Sunday, August 30, 2015

The Making of The Fat Ham, Part 2: Road trip

For the last week or so, Kevin Sbraga and an on-and-off crew of his dining room and kitchen employees - Colin Cook, Gabe Alcaraz, Aaron Gottesman, Vanessa Beahn and general manager Ben Fileccia - have been traversing the South.

The Making of The Fat Ham, Part 2: Road trip

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Kevin Sbraga of Sbraga restaurant on South Broad Street is planning his second restaurant, The Fat Ham, at 3131 Walnut St. in The Left Bank in University City.

In Part I, he let us in on a design meeting for the space, which he hopes to open in November.

In Part 2, the rubber hits the road.

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You're a guy from Willingboro, N.J., opening a Southern restaurant in University City. You know about traditional Southern cuisine; it's in your blood.

But your concept is modern Southern. Today's fare. You need inspiration. You need schooling.

You need a road trip.

For the last week or so, Kevin Sbraga and an on-and-off crew of his dining room and kitchen employees - Colin Cook, Gabe Alcaraz, Aaron Gottesman, Vanessa Beahn and general manager Ben Fileccia - have been traversing the South.

Though Sbraga says New Orleans cuisine has been mined thoroughly (and he plans to make his own hot sauce), he felt obliged to visit the Tabasco factory in Avery Island, La., followed by a side trip to Lafayette, La., and the celebrated Johnson's Boucaniere, known for its Boudin sausage.

Next stop: Nashville, then down to Birmingham, where Satterfield's was an example of trendy dining.

Right now - as the demolition of The Fat Ham space begins back home in Philly - the Fat Ham-ers are eating their way through Atlanta. Next up are Columbia, S.C., and then Charleston, S.C., before they return Friday.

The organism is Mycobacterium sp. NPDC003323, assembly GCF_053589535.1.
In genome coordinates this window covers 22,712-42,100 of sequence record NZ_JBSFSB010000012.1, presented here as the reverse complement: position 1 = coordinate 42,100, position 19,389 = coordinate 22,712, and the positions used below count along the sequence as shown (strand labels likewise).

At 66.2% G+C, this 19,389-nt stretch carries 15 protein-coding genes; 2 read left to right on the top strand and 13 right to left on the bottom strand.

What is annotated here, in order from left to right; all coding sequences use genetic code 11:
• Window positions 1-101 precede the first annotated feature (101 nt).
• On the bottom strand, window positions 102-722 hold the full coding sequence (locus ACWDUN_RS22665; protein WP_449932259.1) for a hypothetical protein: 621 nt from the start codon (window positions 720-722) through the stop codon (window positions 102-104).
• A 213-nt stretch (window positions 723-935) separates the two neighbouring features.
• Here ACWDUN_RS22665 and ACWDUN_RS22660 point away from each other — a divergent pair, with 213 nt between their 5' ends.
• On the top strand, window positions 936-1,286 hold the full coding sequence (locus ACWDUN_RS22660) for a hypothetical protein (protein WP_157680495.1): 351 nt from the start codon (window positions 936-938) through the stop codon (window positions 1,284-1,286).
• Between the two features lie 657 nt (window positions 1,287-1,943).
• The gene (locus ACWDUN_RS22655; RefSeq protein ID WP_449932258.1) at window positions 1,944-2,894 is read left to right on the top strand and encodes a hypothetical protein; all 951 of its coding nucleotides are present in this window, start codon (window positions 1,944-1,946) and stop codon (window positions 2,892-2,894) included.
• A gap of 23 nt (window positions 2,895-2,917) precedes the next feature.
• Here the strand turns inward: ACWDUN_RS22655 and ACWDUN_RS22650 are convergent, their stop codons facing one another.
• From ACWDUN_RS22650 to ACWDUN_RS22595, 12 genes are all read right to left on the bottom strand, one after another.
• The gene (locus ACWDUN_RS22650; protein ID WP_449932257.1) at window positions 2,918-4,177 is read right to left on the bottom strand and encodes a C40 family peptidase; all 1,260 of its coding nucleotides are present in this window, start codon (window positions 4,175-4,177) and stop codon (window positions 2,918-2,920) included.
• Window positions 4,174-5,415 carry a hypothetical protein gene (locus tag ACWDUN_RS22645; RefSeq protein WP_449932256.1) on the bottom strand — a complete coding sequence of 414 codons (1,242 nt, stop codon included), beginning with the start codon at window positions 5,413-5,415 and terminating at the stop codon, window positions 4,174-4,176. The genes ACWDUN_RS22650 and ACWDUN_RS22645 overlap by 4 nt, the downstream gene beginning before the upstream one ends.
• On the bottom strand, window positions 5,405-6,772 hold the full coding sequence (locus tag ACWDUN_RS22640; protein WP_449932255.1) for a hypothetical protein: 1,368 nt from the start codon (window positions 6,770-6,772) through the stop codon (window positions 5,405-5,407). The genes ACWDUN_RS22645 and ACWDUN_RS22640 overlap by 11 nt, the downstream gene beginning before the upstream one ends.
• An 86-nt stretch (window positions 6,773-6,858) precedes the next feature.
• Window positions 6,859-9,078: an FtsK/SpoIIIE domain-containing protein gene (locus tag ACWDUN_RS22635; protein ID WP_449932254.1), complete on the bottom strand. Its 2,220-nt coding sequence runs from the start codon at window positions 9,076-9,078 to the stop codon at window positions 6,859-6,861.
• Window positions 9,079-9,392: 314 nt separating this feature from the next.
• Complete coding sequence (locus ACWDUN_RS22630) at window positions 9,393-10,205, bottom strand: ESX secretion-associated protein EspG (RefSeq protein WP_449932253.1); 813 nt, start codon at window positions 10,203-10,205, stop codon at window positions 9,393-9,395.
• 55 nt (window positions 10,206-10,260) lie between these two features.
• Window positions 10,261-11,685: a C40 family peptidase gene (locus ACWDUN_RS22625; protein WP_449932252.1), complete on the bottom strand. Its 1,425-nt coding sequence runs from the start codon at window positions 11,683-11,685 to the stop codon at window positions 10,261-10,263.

Life is good for a Top Chef.

Top culinary ambassadors in each city are leading Sbraga and the group to the best restaurants and suppliers. Nashville's itinerary was a who's who of old and new, rustic and trendy: Husk, Silo, Loveless Cafe, Bolton's Spicy Chicken & Fish, Swett's cafeteria, etc. 

Sbraga was delighted with the duck hearts, corn salad and bone marrow served on smoldering charcoal at Husk. Bolton's hot chicken "blew me away," he said.

The group also sat for what turned into a masterclass on biscuits from Phila Hach at Hachland Hill.

Well into her mid-80s, the Tennessee woman explained different techniques and styles - buttermilk and butter; shortening; even orange juice and sour cream. "I never realized there was so much room to do so many different things" with biscuits, Sbraga said.

Stay tuned. Next week, Sbraga is hosting a little get-together in the new space on Walnut Street.

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About this blog
Michael Klein, the editor/producer of philly.com/Food, writes about the local restaurant scene in his Inquirer column "Table Talk." Have a question? Email it! See his Inquirer work here.

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